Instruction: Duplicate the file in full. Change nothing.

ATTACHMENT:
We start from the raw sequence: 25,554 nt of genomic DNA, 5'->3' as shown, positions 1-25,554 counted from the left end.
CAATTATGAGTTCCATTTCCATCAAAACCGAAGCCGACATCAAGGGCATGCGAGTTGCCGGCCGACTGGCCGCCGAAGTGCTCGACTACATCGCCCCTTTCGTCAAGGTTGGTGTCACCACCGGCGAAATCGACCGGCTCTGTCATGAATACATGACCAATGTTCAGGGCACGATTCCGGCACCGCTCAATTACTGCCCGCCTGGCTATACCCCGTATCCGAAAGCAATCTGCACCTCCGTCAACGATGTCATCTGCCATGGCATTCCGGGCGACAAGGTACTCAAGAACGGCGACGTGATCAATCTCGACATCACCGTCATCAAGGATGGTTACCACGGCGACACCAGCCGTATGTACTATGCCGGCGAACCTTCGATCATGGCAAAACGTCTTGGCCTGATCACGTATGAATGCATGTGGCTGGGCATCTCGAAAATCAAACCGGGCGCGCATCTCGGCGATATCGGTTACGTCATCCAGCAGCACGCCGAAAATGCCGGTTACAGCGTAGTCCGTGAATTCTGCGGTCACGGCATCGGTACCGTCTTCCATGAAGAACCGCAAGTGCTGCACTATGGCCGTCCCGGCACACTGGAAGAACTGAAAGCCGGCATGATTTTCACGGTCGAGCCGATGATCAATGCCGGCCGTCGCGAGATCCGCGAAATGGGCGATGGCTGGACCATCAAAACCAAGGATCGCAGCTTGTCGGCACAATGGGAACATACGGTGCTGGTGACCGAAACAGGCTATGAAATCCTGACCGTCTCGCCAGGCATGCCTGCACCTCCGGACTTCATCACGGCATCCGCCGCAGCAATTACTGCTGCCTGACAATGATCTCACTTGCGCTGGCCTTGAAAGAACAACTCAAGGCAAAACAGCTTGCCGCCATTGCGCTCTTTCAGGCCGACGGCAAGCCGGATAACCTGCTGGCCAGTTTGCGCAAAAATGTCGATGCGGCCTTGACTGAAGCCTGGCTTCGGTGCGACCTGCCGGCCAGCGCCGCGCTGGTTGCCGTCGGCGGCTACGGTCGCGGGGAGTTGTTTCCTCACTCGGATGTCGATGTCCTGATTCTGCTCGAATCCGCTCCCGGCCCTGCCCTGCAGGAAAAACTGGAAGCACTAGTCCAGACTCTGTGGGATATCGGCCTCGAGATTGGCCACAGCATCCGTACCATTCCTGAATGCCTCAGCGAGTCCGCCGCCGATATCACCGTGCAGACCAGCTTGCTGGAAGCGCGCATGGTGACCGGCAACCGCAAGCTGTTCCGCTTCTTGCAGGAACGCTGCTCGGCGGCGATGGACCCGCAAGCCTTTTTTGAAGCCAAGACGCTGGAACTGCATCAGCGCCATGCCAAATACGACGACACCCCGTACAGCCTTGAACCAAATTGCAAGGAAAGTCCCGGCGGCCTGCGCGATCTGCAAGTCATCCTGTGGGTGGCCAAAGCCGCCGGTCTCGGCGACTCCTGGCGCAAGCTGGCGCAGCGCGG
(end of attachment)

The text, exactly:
We start from the raw sequence: 25,554 nt of genomic DNA, 5'->3' as shown, positions 1-25,554 counted from the left end.
CAATTATGAGTTCCATTTCCATCAAAACCGAAGCCGACATCAAGGGCATGCGAGTTGCCGGCCGACTGGCCGCCGAAGTGCTCGACTACATCGCCCCTTTCGTCAAGGTTGGTGTCACCACCGGCGAAATCGACCGGCTCTGTCATGAATACATGACCAATGTTCAGGGCACGATTCCGGCACCGCTCAATTACTGCCCGCCTGGCTATACCCCGTATCCGAAAGCAATCTGCACCTCCGTCAACGATGTCATCTGCCATGGCATTCCGGGCGACAAGGTACTCAAGAACGGCGACGTGATCAATCTCGACATCACCGTCATCAAGGATGGTTACCACGGCGACACCAGCCGTATGTACTATGCCGGCGAACCTTCGATCATGGCAAAACGTCTTGGCCTGATCACGTATGAATGCATGTGGCTGGGCATCTCGAAAATCAAACCGGGCGCGCATCTCGGCGATATCGGTTACGTCATCCAGCAGCACGCCGAAAATGCCGGTTACAGCGTAGTCCGTGAATTCTGCGGTCACGGCATCGGTACCGTCTTCCATGAAGAACCGCAAGTGCTGCACTATGGCCGTCCCGGCACACTGGAAGAACTGAAAGCCGGCATGATTTTCACGGTCGAGCCGATGATCAATGCCGGCCGTCGCGAGATCCGCGAAATGGGCGATGGCTGGACCATCAAAACCAAGGATCGCAGCTTGTCGGCACAATGGGAACATACGGTGCTGGTGACCGAAACAGGCTATGAAATCCTGACCGTCTCGCCAGGCATGCCTGCACCTCCGGACTTCATCACGGCATCCGCCGCAGCAATTACTGCTGCCTGACAATGATCTCACTTGCGCTGGCCTTGAAAGAACAACTCAAGGCAAAACAGCTTGCCGCCATTGCGCTCTTTCAGGCCGACGGCAAGCCGGATAACCTGCTGGCCAGTTTGCGCAAAAATGTCGATGCGGCCTTGACTGAAGCCTGGCTTCGGTGCGACCTGCCGGCCAGCGCCGCGCTGGTTGCCGTCGGCGGCTACGGTCGCGGGGAGTTGTTTCCTCACTCGGATGTCGATGTCCTGATTCTGCTCGAATCCGCTCCCGGCCCTGCCCTGCAGGAAAAACTGGAAGCACTAGTCCAGACTCTGTGGGATATCGGCCTCGAGATTGGCCACAGCATCCGTACCATTCCTGAATGCCTCAGCGAGTCCGCCGCCGATATCACCGTGCAGACCAGCTTGCTGGAAGCGCGCATGGTGACCGGCAACCGCAAGCTGTTCCGCTTCTTGCAGGAACGCTGCTCGGCGGCGATGGACCCGCAAGCCTTTTTTGAAGCCAAGACGCTGGAACTGCATCAGCGCCATGCCAAATACGACGACACCCCGTACAGCCTTGAACCAAATTGCAAGGAAAGTCCCGGCGGCCTGCGCGATCTGCAAGTCATCCTGTGGGTGGCCAAAGCCGCCGGTCTCGGCGACTCCTGGCGCAAGCTGGCGCAGCGCGG